Searching for a data historian? dataPARC’s PARCserver Historian utilizes hundreds of OPC and custom servers to interface with your automation layer.

What about Time Series Databases?

In contrast, flexibility and a lower upfront purchase cost are the strong suits for the newer open source products. Not surprisingly, these newer tools were initially adopted by financial companies (which often have sophisticated in-house development teams) or for specific projects where scalability, ease-of-use, and the ability to handle real-time data are not as critical.

Since these new systems were somewhat less proven in terms of performance, security, and applications, users were likely to experiment with them for tasks in which safety, lost production, or quality are less critical.

In industrial data management, “standard database systems” represent the enduring pillars for storing historical data generated during manufacturing processes. Unlike newer open-source alternatives, these systems have been the backbone of industrial data storage infrastructure, offering a consistent method to capture and preserve data points from diverse sources. Their proven ability to handle vast amounts of continuous data makes them indispensable in manufacturing, ensuring production plants have a reliable foundation for comprehensive record-keeping.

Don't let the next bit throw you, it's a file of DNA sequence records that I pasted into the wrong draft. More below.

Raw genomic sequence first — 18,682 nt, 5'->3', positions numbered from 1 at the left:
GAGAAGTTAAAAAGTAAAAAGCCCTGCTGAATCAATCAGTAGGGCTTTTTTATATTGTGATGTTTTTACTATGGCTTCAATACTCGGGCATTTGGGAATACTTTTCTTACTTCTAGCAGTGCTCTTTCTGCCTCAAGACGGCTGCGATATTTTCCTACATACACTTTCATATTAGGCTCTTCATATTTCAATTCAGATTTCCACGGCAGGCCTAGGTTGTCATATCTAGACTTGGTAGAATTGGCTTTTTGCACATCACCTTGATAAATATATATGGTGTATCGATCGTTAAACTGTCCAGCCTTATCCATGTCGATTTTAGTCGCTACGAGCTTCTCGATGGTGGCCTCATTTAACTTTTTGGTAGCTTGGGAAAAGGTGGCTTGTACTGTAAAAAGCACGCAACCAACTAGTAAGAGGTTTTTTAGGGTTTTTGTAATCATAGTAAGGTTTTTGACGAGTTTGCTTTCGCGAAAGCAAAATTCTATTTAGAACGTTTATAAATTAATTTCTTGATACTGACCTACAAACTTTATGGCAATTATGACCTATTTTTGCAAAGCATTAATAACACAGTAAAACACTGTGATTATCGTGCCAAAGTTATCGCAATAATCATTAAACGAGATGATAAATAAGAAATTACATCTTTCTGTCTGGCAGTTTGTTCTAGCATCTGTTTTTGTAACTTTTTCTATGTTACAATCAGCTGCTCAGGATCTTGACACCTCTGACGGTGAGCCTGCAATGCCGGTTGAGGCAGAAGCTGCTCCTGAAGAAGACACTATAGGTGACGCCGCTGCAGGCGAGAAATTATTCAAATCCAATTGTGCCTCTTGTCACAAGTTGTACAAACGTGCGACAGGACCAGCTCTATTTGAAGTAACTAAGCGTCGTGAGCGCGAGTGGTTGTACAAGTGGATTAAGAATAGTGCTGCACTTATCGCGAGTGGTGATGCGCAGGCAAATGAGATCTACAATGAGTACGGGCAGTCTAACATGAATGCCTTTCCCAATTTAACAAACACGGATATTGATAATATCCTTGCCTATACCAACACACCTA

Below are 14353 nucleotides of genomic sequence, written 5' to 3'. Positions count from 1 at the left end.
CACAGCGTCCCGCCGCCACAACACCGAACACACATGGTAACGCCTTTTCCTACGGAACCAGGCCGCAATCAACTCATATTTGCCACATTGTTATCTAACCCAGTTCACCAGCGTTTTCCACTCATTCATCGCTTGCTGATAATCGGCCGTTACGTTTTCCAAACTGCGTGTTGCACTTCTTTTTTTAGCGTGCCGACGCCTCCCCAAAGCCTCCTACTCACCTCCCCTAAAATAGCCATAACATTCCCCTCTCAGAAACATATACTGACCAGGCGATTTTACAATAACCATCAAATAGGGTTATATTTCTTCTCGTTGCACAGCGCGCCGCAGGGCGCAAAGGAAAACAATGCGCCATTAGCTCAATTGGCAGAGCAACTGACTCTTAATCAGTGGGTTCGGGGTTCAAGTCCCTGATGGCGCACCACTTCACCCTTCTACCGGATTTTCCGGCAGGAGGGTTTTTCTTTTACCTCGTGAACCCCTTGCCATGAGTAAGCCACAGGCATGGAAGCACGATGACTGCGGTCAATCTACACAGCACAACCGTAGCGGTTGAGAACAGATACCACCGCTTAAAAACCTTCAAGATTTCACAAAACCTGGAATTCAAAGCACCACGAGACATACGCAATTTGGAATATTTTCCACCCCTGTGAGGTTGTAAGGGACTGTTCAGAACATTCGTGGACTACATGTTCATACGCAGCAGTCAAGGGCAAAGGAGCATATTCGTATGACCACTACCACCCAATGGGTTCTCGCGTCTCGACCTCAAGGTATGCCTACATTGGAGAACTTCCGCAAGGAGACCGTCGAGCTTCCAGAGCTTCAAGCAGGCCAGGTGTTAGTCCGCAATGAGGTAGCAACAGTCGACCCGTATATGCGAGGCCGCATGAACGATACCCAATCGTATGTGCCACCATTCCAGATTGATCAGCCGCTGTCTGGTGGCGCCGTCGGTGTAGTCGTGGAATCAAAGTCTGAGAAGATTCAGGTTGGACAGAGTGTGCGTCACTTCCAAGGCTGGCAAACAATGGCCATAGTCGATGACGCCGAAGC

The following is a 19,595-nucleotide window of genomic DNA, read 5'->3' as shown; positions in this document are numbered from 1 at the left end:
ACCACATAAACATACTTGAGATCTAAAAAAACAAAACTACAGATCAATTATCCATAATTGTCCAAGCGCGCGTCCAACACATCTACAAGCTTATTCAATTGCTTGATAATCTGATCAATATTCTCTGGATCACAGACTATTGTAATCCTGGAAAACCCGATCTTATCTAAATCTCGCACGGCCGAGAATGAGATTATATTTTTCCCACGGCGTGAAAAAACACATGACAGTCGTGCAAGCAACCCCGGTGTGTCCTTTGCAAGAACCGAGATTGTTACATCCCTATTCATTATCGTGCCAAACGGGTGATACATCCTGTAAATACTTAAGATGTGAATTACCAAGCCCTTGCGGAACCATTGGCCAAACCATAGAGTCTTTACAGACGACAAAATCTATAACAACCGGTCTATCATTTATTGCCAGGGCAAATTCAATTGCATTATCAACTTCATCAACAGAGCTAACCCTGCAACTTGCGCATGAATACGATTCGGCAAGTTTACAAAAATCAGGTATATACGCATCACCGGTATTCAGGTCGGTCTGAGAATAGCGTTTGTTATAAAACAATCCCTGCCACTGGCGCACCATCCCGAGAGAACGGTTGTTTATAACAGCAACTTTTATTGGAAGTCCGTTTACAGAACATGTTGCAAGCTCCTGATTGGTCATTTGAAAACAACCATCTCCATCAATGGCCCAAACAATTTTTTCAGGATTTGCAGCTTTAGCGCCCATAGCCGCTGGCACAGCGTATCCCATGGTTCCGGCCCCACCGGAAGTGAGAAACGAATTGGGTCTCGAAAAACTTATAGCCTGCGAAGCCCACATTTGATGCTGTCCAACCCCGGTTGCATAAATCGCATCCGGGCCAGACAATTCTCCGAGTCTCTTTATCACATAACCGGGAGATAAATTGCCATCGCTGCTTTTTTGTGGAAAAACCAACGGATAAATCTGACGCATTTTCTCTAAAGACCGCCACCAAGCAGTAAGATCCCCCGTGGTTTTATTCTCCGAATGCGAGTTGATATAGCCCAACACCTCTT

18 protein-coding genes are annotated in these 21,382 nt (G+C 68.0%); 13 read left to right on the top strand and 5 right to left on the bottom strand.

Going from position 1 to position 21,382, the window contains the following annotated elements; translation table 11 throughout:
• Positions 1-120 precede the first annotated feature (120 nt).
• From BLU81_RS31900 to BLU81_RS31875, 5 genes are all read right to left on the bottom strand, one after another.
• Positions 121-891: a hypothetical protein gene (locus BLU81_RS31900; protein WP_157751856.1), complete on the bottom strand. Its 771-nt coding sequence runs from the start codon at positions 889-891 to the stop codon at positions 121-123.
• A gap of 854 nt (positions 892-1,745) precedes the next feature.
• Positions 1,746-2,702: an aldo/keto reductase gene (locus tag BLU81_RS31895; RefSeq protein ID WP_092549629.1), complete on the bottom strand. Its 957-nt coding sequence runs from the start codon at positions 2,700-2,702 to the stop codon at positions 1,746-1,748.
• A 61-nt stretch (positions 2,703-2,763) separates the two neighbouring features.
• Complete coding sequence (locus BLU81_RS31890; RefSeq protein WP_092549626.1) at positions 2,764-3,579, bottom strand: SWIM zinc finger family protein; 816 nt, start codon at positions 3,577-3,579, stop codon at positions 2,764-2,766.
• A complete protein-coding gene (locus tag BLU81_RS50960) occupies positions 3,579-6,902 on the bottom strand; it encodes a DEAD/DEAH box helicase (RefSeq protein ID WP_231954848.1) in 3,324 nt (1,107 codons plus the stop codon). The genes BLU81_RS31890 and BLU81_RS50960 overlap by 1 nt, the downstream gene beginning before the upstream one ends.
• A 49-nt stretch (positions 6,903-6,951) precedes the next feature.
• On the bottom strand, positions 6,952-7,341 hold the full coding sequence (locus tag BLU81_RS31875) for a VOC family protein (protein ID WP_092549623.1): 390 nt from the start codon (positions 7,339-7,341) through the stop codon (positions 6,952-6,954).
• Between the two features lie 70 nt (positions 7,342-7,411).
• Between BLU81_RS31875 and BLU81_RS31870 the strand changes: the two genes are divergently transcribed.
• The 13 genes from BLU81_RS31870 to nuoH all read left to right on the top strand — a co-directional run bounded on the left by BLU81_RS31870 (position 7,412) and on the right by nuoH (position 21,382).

While some of the newer open source time series databases are starting to build the kind of data management capabilities already typically available in a mature operational data historian, they are not likely to completely replace operational data infrastructures in the foreseeable future.

Industrial organizations should use caution before leaping into newer open source technologies. They should carefully evaluate the potential consequences in terms of development time for applications, security, costs to maintain and update, regulatory requirements and their ability to align, integrate or co-exist with other technologies. It is important to understand operational processes and the domain expertise and applications that are already built-into an established operational data infrastructure.

These standard systems shine in environments dealing with data from multiple sources, for example seamlessly integrating inputs from machinery sensors to manual sources. Versatility is a hallmark, allowing organizations to centralize diverse data points.

The inherent consistency in their approach ensures uniform treatment of every data point, a critical factor for accurate analysis and reporting in industrial settings. In essence, standard database systems stand as the bedrock of effective manufacturing data management software, providing a reliable, consistent, and versatile framework for robust decision-making processes.

Why use a Data Historian?

Screen of the dataPARC Historian management portal.

Typical connection management and config area from an enterprise data historian.